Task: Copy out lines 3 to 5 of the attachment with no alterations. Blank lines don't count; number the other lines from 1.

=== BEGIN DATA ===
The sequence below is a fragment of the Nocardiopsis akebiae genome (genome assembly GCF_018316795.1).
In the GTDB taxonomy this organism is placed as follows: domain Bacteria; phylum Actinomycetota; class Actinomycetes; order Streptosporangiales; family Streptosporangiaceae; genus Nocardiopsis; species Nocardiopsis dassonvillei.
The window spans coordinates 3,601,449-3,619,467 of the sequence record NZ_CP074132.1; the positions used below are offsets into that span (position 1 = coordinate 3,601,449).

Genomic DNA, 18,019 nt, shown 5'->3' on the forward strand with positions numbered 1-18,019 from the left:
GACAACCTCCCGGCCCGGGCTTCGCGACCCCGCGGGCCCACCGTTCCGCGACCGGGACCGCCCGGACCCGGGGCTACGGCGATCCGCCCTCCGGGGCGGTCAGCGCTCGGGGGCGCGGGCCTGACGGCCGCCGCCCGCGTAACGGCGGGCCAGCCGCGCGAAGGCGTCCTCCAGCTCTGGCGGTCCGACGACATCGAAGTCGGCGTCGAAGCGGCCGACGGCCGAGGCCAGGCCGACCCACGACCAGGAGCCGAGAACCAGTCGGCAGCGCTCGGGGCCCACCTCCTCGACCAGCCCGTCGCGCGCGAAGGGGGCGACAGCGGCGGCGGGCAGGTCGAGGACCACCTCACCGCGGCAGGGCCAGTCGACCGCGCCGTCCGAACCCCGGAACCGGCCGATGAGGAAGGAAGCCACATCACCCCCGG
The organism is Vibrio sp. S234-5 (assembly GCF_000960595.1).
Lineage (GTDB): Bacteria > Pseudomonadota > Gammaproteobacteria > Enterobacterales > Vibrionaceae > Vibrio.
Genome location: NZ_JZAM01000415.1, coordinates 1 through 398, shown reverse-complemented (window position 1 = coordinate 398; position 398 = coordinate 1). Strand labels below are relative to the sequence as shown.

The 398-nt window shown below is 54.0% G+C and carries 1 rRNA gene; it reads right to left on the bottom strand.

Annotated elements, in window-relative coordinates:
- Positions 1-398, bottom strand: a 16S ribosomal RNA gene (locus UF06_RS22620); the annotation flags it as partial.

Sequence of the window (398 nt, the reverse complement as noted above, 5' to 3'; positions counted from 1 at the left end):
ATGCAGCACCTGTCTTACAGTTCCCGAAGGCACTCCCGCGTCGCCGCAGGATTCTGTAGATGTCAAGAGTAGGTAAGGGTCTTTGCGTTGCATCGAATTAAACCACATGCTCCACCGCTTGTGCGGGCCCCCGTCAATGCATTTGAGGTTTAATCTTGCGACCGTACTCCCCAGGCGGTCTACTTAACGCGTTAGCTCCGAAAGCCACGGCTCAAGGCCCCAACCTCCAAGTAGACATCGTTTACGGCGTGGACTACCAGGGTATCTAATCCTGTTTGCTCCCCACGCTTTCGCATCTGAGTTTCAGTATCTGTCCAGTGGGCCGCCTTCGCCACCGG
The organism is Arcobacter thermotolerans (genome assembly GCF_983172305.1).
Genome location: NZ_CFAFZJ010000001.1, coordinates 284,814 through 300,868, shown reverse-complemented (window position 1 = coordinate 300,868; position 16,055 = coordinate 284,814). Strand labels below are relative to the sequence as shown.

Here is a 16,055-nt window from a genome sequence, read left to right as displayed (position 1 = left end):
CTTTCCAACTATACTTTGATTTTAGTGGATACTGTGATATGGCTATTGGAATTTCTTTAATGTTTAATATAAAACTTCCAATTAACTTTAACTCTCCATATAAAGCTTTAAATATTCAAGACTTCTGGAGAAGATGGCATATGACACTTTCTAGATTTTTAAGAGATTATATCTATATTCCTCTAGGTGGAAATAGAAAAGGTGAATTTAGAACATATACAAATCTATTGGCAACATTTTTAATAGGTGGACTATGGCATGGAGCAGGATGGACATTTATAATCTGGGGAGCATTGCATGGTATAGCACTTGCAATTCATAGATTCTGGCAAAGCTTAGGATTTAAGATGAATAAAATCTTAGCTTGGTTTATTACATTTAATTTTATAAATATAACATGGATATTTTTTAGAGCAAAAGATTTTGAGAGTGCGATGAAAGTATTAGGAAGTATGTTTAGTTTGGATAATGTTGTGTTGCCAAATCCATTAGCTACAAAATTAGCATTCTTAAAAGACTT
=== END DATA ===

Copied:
The window spans coordinates 3,601,449-3,619,467 of the sequence record NZ_CP074132.1; the positions used below are offsets into that span (position 1 = coordinate 3,601,449).

Genomic DNA, 18,019 nt, shown 5'->3' on the forward strand with positions numbered 1-18,019 from the left:
GACAACCTCCCGGCCCGGGCTTCGCGACCCCGCGGGCCCACCGTTCCGCGACCGGGACCGCCCGGACCCGGGGCTACGGCGATCCGCCCTCCGGGGCGGTCAGCGCTCGGGGGCGCGGGCCTGACGGCCGCCGCCCGCGTAACGGCGGGCCAGCCGCGCGAAGGCGTCCTCCAGCTCTGGCGGTCCGACGACATCGAAGTCGGCGTCGAAGCGGCCGACGGCCGAGGCCAGGCCGACCCACGACCAGGAGCCGAGAACCAGTCGGCAGCGCTCGGGGCCCACCTCCTCGACCAGCCCGTCGCGCGCGAAGGGGGCGACAGCGGCGGCGGGCAGGTCGAGGACCACCTCACCGCGGCAGGGCCAGTCGACCGCGCCGTCCGAACCCCGGAACCGGCCGATGAGGAAGGAAGCCACATCACCCCCGG